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What We've Been Up To Over The Summer
By: Marie Randle 
    ​Once the school year ends and Summer begins we busy bees don't just stop! We do loads of different things to keep our selves busy. Not only do we continue our love for music over the Summer but we explore our other  interests as well. This edition of The Pride is dedicated to a few band members who would like to share what they did this Summer with our loving community. Enjoy!

Music First, New York Second
By:  Natalie Wong

Hi, my name is Natalie Wong and I am a sophomore Music Education major and a member of the piccolo section. This summer, I was an intern at MusicFirst, which is a company that helps music teachers utilize technology in the classroom through an educational software platform. My job took many different roles. I digitized scores of music onto the computer (shout out to anyone who used Habits of a Successful Musician as a method book in middle school, I inputted the entire paper score into the computer), created new content based off of individual state’s All-State requirements, “tagged” existing content (which is a fancy way of saying I just filtered through music/lesson plans to see what was outdated and needed to go), and double-checked new music about to go onto the platform to make sure it was ready for the public. Now, if this doesn’t sound exciting enough, the company is in Manhattan, so I got to live in New York City for the summer. This was pretty cool to me, as I have lived most of my life in the suburbs outside of Washington D.C. I got to walk to work every day, spend weekends in the nooks and crannies of the Big Apple, and navigate the ins and outs of city life. This being my first summer after going off to college, I would say it definitely helped me expand my horizons beyond UConn’s rural atmosphere. Highlights from this summer include going to my first pride parade, watching Broadway shows, eating great food, and having a resume booster (jokes aside, I’m extremely grateful I had this opportunity and I would do it all again in a heartbeat). Some not-so-fun moments from this summer include living in an unconditioned NYU dorm (plus side to this being I didn’t spend a fortune on rent for an apartment, but 90-degree days were killer), getting blisters the size of Texas from all the walking, and having the summer fly by before I could believe it. All in all, it was a summer full of music, city living, and lots of fun.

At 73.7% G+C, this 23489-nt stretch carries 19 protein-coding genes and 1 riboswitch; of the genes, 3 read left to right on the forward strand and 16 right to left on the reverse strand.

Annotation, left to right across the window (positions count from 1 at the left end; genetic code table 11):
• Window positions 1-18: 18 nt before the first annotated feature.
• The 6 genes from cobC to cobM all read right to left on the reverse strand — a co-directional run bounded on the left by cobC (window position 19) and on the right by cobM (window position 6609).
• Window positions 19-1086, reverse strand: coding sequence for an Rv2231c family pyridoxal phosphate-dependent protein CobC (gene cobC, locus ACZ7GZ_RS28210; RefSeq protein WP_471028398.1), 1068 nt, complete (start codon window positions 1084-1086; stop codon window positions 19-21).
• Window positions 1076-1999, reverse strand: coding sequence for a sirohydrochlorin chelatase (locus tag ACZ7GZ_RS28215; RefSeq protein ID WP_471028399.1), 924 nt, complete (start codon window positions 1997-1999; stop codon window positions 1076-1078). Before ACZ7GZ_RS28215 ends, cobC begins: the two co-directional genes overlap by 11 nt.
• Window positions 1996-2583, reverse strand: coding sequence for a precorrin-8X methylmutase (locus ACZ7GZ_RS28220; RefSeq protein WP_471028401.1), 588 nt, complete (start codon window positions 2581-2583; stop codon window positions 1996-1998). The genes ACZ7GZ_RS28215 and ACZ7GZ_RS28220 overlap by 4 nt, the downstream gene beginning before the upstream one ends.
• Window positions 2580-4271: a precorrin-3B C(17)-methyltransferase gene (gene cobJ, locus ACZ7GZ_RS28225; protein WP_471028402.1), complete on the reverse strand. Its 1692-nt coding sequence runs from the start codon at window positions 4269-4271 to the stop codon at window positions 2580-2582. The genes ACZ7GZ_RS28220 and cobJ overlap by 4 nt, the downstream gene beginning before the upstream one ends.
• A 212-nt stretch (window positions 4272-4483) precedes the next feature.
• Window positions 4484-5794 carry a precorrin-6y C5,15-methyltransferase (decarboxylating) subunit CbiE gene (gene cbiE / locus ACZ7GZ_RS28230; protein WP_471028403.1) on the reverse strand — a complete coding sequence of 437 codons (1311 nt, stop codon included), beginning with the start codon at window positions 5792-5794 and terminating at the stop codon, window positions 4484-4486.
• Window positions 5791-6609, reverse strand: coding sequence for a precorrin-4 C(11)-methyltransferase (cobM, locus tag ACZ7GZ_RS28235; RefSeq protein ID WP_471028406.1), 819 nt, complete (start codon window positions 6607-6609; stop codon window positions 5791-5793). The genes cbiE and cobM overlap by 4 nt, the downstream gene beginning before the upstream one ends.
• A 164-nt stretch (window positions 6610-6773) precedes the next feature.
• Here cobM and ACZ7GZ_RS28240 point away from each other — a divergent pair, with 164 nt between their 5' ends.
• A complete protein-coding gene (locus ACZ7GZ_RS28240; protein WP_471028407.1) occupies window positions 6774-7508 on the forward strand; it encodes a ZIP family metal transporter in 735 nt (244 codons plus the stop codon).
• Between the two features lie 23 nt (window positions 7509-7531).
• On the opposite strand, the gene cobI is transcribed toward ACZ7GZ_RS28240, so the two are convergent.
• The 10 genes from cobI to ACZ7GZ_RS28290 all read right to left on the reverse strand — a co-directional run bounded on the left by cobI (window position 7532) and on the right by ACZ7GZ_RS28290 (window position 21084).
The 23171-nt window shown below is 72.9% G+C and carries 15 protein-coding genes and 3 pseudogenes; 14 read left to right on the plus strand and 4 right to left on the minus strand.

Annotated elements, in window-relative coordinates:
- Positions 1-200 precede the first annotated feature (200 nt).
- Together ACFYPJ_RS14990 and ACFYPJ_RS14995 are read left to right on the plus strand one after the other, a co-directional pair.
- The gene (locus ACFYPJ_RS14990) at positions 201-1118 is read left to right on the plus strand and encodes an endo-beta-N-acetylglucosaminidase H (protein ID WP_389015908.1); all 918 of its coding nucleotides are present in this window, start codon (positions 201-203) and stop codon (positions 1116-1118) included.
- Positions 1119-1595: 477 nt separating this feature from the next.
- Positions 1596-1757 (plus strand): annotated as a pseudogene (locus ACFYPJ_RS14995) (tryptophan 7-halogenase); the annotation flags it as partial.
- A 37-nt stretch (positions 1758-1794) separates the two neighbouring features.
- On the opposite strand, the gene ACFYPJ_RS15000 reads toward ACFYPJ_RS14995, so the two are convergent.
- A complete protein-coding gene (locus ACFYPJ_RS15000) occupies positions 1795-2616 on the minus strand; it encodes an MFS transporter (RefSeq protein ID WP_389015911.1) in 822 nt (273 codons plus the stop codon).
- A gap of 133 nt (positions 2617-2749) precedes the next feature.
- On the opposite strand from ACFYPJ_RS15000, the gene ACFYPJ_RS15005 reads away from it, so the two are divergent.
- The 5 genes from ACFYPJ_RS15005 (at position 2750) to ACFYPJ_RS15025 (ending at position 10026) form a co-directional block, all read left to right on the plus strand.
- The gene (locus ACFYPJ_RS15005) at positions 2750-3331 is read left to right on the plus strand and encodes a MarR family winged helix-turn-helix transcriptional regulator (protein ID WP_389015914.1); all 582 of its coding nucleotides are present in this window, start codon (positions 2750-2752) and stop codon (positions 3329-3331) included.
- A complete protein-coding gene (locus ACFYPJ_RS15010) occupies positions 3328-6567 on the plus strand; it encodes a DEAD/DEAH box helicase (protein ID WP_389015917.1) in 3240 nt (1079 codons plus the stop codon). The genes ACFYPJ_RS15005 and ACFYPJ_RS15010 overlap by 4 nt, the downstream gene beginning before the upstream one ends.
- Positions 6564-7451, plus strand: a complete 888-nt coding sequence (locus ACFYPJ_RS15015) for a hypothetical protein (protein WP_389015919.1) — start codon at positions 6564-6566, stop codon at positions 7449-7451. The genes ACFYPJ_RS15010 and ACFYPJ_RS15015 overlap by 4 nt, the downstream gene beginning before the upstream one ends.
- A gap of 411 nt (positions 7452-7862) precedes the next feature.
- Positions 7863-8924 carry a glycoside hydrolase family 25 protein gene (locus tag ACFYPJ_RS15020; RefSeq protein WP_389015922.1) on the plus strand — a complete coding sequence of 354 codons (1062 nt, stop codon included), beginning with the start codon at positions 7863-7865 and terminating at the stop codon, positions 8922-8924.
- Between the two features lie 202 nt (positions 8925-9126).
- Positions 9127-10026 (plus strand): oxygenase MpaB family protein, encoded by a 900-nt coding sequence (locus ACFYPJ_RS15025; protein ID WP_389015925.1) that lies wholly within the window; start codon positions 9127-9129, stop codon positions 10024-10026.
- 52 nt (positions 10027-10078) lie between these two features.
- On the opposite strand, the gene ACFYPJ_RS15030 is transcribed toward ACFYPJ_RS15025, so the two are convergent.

From Camp to Camp
By: Samantha Swistak

Participating in the joy created at Camp Horizons for my second summer in a row thus far has been a gift to my life experience. Camp is a place I work to provide people with developmental disabilities opportunities to create and build relationships, to participate in many typically limiting activities, and to build independence. Every day I come across teachable moments for my campers, but every hour my campers teach me something. Camp isn't just a place for me, it's a feeling of empowerment, a feeling of genuine respect, kindness, and patience. We focus on the individual, and all the minor details are just as important as the bigger details. While at camp, I help with teaching arts and crafts lessons. The experience can be overwhelming, teaching seven classes a day, with thirty people in a lesson... but it has also taught me persistence, organization, and further patience. Camp has helped me to become a better person and in hindsight a better band member and musician as well. I can transfer nearly everything I've learned from Camp to band. We work together and must accept differences and be patient and respectful of eachother, our musicianship, our technique, our experiences. Horizons made me realize that to find joy in something is incredibly important and that has helped me realize the joy I find in marching band. The energy is incredibly powerful, three hundred people who feed off eachothers' intensity and spirit makes for an awesome ensemble. I think what I like so much about both Horizons and the UCMB is that both have an ensemble energy that is so joyful and have a power that could move mountains.